- Background levels and counting relative to samples
- Yield calculation
- Efficiency of counting
- Comparison with gross alpha/beta and an understanding of the limits of correlating these results with the individual species
Because these results will inform future actions by the state and possibly beyond Pennsylvania, energy development and production companies would be wise to follow the development of the PA DEP radionuclide project.
In the next article, we will look at the issues with direct radon measurement in the gas phase, something hinted at by the PA DEP in their sampling and analysis plan (offgasing). Radon measurement is not particularly difficult, but there can be difficulty with getting an accurate assessment of the numerator used to report concentration units (flux or volume).
The Total Coliform Rule (TCR) was published by the US EPA in 1989 and went into effect in 1990. It is the only microbial drinking water regulation that applies to all public water systems (PWSs). After considering 134 comment letters, the US EPA promulgated the Final Revised TCR on February 13, 2013; the new Rule is required to be implemented by April 1, 2016. The Revised TCR (RTCR) includes several key provisions affecting monitoring, assessment and corrective action, seasonal systems, and public notification.
For monitoring activities, the RTCR maintains the same routine sampling structure of the TCR, but allows PWSs to transition on their existing TCR monitoring frequency based upon re-evaluation of sanitary surveys. Additionally the RTCR reduces the number of required follow-up samples for PWSs that serve less than or equal to 1,000 people, both for the collection and analysis of repeat samples and for additional routine follow-up samples. The RTCR, however, provides more stringent criteria that systems must achieve to qualify for a reduction in monitoring and requires small PWSs to increase monitoring if they have problems. The RTCR defines seasonal water systems (SWSs)and requires these systems to employ start-up procedures and a sampling frequency that aligns with periods of high vulnerability. Should any sanitary defects be found when the monitoring results indicate that the water system might be vulnerable to contamination, the RTCR requires that the SWSs investigate and correct these sanitary defects. Additionally, the RTCR requires that SWSs conduct a Level 1 basic self-assessment or a Level 2 more detailed assessment by a qualified party, based upon the severity and frequency of the contamination issue identified.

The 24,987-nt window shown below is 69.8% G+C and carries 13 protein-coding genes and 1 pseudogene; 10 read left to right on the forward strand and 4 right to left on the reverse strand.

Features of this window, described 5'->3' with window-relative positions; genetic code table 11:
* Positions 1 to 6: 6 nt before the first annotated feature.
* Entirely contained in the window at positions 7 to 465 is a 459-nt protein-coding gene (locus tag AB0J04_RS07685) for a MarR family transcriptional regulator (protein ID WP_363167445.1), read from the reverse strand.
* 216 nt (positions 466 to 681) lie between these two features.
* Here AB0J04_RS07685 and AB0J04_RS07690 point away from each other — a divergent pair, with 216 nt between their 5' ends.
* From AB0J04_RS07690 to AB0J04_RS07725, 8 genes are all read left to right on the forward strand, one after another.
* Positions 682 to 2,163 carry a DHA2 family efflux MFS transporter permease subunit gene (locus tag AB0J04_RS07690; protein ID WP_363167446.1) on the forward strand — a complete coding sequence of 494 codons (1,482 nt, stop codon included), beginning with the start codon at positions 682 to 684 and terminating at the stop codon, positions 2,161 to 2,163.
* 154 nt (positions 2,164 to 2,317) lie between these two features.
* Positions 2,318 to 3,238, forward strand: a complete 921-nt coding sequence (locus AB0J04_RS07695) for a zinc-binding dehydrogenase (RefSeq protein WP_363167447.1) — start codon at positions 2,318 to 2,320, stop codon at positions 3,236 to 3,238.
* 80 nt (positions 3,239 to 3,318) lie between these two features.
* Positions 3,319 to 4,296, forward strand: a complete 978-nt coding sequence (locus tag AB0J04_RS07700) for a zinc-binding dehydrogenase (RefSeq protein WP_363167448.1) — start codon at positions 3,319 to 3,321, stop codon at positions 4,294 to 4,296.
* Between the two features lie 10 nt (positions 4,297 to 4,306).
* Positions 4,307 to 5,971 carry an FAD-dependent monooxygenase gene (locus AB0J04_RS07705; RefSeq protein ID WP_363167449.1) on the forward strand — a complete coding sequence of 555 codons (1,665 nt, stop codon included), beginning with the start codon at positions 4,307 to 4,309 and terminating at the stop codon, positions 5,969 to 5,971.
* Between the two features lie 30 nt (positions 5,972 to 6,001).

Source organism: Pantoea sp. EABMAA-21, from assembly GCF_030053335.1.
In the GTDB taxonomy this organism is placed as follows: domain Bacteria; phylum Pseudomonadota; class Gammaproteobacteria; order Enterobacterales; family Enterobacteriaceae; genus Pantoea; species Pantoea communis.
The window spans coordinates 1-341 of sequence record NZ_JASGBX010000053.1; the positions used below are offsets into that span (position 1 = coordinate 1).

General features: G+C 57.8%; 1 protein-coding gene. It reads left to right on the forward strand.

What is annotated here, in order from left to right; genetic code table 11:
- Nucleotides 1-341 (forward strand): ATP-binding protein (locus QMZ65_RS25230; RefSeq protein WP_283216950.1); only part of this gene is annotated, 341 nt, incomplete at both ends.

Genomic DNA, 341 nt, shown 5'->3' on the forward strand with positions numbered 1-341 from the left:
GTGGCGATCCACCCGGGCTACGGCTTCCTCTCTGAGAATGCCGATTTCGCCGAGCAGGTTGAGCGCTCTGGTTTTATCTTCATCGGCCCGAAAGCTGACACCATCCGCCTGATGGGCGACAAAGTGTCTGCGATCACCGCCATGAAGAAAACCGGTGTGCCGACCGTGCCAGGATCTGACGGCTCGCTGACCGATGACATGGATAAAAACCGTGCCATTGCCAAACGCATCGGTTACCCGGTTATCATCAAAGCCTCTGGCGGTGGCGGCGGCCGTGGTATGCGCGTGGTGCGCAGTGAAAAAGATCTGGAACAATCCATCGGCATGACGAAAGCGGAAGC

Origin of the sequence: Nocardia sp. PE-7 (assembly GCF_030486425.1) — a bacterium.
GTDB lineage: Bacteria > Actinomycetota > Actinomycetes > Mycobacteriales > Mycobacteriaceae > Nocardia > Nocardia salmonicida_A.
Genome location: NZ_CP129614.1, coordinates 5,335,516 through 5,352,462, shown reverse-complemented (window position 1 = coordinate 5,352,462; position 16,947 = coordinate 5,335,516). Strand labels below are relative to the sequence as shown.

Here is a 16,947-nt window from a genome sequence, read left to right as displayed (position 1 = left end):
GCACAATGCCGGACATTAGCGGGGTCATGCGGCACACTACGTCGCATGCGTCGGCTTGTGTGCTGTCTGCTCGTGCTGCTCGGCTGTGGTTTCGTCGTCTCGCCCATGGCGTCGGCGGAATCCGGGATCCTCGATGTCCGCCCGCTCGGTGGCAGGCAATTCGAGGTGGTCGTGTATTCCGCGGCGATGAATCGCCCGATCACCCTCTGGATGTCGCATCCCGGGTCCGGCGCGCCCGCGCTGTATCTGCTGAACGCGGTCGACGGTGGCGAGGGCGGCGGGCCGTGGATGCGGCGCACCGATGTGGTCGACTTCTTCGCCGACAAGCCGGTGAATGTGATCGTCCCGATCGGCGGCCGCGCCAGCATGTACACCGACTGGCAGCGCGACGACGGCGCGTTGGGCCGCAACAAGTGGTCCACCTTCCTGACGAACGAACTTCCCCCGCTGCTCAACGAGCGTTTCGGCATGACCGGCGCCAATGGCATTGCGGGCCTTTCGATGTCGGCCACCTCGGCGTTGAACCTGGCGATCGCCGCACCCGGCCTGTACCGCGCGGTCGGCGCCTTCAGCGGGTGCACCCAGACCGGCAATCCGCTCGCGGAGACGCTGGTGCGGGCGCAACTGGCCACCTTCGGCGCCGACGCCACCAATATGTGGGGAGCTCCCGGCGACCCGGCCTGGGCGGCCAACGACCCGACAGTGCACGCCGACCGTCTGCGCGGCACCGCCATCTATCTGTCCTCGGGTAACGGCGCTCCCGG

PWSs are expected to comply with the RTCR by April 1, 2016, although some states have indicated that they may pursue earlier implementation of the Rule. The US EPA headquarters anticipates providing training to regions and states later this year and into early 2014. Additionally, the US EPA plans to release the following Guidance Manuals over the next couple of years: Assessments and Corrective Actions, Small System Guidance, Quick Reference Guide, State Implementation Guide, and other fact sheets and templates. To view the new RTCR, visit the US EPA website.
The Environmental Standards employee bowling league completed a successful inaugural season this spring. Organized by Project Geoscientist Angela Powley, the 12-week league wrapped up with trophies awarded for:
- Outhouse Award (most # of 111 final scores) – Mark Haslett (Geosciences)
- Most Erratic (highest standard deviation) – Aaron Smith (Chemistry)
- Most Improved – Heather Murdoch (Chemistry)
- Most Enthusiastic – Megan Filipovits (Geosciences)
- Queen Pin – Meg Harnsberger (Information Technologies)
- King Pin – Tyrone Rodriguez (Information Technologies)
- Highest Score of the Season – Heath Brown (Geosciences)